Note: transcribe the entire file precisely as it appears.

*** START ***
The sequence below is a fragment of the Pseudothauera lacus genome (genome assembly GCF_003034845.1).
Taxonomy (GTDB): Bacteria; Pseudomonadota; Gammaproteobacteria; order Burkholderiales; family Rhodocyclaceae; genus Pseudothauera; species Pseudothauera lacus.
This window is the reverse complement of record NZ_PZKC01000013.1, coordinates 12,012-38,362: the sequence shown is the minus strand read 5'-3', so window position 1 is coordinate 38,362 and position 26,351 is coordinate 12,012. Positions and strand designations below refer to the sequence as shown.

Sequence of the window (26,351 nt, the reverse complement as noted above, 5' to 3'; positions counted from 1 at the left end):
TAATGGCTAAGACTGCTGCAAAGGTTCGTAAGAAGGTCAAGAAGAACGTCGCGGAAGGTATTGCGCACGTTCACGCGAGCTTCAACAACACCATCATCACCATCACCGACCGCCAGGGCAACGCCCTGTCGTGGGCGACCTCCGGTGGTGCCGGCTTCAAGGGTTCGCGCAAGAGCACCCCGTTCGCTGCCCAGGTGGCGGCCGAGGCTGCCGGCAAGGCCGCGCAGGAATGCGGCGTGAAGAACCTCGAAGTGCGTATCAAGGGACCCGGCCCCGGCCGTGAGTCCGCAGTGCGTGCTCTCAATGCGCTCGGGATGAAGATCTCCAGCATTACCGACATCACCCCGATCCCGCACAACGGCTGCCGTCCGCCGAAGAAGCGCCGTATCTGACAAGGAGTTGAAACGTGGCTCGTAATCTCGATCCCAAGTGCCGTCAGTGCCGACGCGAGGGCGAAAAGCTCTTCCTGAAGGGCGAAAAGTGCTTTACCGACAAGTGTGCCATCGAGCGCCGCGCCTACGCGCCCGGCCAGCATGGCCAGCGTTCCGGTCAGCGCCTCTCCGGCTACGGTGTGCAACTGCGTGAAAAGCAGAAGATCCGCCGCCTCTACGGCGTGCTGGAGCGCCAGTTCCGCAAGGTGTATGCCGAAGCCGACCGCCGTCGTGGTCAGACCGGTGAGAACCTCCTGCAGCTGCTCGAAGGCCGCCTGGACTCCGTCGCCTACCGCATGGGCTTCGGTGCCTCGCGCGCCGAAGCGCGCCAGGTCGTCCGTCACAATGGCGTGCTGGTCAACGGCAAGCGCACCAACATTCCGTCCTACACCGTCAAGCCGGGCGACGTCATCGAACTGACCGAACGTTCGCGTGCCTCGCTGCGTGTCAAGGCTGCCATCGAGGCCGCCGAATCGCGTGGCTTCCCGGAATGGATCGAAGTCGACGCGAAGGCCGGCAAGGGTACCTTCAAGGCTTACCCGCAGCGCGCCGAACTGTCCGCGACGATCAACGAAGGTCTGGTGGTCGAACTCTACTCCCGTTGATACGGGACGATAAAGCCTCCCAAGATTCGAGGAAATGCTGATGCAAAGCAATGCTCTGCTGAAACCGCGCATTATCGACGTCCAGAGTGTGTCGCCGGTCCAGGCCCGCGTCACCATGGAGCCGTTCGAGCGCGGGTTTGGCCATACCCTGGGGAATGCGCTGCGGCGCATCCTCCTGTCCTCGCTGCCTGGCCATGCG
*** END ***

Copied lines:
The sequence below is a fragment of the Pseudothauera lacus genome (genome assembly GCF_003034845.1).
Taxonomy (GTDB): Bacteria; Pseudomonadota; Gammaproteobacteria; order Burkholderiales; family Rhodocyclaceae; genus Pseudothauera; species Pseudothauera lacus.
This window is the reverse complement of record NZ_PZKC01000013.1, coordinates 12,012-38,362: the sequence shown is the minus strand read 5'-3', so window position 1 is coordinate 38,362 and position 26,351 is coordinate 12,012. Positions and strand designations below refer to the sequence as shown.

Sequence of the window (26,351 nt, the reverse complement as noted above, 5' to 3'; positions counted from 1 at the left end):
TAATGGCTAAGACTGCTGCAAAGGTTCGTAAGAAGGTCAAGAAGAACGTCGCGGAAGGTATTGCGCACGTTCACGCGAGCTTCAACAACACCATCATCACCATCACCGACCGCCAGGGCAACGCCCTGTCGTGGGCGACCTCCGGTGGTGCCGGCTTCAAGGGTTCGCGCAAGAGCACCCCGTTCGCTGCCCAGGTGGCGGCCGAGGCTGCCGGCAAGGCCGCGCAGGAATGCGGCGTGAAGAACCTCGAAGTGCGTATCAAGGGACCCGGCCCCGGCCGTGAGTCCGCAGTGCGTGCTCTCAATGCGCTCGGGATGAAGATCTCCAGCATTACCGACATCACCCCGATCCCGCACAACGGCTGCCGTCCGCCGAAGAAGCGCCGTATCTGACAAGGAGTTGAAACGTGGCTCGTAATCTCGATCCCAAGTGCCGTCAGTGCCGACGCGAGGGCGAAAAGCTCTTCCTGAAGGGCGAAAAGTGCTTTACCGACAAGTGTGCCATCGAGCGCCGCGCCTACGCGCCCGGCCAGCATGGCCAGCGTTCCGGTCAGCGCCTCTCCGGCTACGGTGTGCAACTGCGTGAAAAGCAGAAGATCCGCCGCCTCTACGGCGTGCTGGAGCGCCAGTTCCGCAAGGTGTATGCCGAAGCCGACCGCCGTCGTGGTCAGACCGGTGAGAACCTCCTGCAGCTGCTCGAAGGCCGCCTGGACTCCGTCGCCTACCGCATGGGCTTCGGTGCCTCGCGCGCCGAAGCGCGCCAGGTCGTCCGTCACAATGGCGTGCTGGTCAACGGCAAGCGCACCAACATTCCGTCCTACACCGTCAAGCCGGGCGACGTCATCGAACTGACCGAACGTTCGCGTGCCTCGCTGCGTGTCAAGGCTGCCATCGAGGCCGCCGAATCGCGTGGCTTCCCGGAATGGATCGAAGTCGACGCGAAGGCCGGCAAGGGTACCTTCAAGGCTTACCCGCAGCGCGCCGAACTGTCCGCGACGATCAACGAAGGTCTGGTGGTCGAACTCTACTCCCGTTGATACGGGACGATAAAGCCTCCCAAGATTCGAGGAAATGCTGATGCAAAGCAATGCTCTGCTGAAACCGCGCATTATCGACGTCCAGAGTGTGTCGCCGGTCCAGGCCCGCGTCACCATGGAGCCGTTCGAGCGCGGGTTTGGCCATACCCTGGGGAATGCGCTGCGGCGCATCCTCCTGTCCTCGCTGCCTGGCCATGCG